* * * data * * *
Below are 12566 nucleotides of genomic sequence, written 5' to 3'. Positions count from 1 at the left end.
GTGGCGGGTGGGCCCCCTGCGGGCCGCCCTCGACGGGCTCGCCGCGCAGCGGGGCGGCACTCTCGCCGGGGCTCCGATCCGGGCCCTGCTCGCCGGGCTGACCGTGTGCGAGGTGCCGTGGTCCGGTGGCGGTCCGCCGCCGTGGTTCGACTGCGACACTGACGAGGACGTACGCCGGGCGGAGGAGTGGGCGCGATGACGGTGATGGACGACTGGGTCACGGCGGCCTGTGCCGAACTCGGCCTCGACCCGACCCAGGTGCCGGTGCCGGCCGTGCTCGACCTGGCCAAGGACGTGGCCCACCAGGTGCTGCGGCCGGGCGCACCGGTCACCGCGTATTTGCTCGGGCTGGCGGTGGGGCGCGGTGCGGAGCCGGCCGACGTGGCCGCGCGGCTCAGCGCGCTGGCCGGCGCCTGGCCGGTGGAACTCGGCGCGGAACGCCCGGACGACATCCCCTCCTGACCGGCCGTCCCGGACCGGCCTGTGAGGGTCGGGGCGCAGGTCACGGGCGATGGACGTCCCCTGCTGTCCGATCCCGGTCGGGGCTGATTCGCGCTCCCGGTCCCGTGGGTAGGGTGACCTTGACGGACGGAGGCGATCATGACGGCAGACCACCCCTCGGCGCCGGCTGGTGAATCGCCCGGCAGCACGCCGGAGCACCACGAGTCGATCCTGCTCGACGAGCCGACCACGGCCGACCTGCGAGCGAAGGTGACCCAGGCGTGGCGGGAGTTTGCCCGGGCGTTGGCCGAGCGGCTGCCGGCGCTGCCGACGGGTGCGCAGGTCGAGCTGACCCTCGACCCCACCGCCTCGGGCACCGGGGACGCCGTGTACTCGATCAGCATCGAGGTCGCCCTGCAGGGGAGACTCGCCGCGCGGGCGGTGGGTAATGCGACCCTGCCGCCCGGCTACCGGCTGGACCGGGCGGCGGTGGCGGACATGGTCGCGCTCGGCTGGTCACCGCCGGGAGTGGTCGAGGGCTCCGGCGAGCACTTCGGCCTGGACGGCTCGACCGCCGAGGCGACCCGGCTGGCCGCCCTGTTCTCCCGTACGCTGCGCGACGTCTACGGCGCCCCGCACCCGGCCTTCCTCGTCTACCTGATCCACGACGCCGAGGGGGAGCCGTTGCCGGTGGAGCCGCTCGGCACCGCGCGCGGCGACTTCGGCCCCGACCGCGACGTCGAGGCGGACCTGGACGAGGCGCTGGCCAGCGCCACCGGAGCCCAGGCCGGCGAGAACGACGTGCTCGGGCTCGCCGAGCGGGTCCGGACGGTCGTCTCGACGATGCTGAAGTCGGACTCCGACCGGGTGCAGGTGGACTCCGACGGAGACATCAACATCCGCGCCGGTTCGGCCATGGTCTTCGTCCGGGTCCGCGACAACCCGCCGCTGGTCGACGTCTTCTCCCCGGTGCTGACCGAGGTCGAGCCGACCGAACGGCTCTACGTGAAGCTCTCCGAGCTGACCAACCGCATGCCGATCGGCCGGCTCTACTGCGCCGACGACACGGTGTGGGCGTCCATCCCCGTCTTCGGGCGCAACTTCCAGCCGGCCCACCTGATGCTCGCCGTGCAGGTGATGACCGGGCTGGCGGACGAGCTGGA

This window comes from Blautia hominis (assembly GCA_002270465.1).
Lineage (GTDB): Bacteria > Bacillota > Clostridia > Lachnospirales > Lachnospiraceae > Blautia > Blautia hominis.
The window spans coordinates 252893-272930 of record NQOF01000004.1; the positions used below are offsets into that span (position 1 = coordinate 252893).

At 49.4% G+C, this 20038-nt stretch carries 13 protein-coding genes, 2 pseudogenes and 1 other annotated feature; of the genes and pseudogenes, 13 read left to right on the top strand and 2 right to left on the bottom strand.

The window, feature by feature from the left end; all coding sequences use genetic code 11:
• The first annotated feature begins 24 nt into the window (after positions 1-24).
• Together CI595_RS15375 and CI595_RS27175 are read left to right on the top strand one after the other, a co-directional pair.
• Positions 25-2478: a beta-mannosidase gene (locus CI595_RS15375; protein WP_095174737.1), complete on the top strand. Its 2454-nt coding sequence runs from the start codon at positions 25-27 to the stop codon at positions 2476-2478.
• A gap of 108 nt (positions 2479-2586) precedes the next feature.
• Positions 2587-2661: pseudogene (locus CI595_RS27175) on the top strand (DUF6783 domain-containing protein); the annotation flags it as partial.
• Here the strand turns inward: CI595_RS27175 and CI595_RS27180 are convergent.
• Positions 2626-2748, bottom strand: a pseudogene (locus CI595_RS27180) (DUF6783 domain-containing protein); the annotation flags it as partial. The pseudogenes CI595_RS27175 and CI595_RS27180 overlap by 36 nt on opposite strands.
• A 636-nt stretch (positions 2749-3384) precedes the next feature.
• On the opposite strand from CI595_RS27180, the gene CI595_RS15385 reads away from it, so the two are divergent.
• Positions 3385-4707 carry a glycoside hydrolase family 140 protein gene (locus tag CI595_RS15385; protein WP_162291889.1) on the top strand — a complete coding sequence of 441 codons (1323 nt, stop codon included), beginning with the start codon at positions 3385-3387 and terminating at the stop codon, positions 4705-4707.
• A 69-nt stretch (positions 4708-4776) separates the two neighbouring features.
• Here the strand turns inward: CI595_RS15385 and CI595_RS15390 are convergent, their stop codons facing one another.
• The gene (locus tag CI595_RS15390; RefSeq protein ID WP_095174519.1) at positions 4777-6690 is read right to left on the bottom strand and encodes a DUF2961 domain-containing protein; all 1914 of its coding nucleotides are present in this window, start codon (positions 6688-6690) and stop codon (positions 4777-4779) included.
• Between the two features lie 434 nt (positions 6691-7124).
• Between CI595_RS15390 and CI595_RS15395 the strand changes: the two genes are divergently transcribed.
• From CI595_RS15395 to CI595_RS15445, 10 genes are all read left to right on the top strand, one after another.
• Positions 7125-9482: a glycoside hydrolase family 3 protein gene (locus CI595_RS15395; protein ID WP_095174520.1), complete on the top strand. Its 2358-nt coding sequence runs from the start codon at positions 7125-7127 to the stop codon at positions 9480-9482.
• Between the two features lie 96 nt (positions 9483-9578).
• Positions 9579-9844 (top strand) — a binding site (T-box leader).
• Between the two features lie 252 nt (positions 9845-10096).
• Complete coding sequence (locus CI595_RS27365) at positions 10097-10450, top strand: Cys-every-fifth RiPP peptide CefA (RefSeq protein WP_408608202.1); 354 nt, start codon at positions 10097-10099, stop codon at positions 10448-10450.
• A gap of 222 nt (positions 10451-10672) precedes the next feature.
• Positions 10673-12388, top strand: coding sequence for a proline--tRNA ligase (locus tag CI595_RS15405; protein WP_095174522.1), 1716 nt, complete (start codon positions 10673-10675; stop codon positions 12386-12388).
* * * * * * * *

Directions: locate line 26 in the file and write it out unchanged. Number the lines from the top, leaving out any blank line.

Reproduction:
• Positions 9579-9844 (top strand) — a binding site (T-box leader).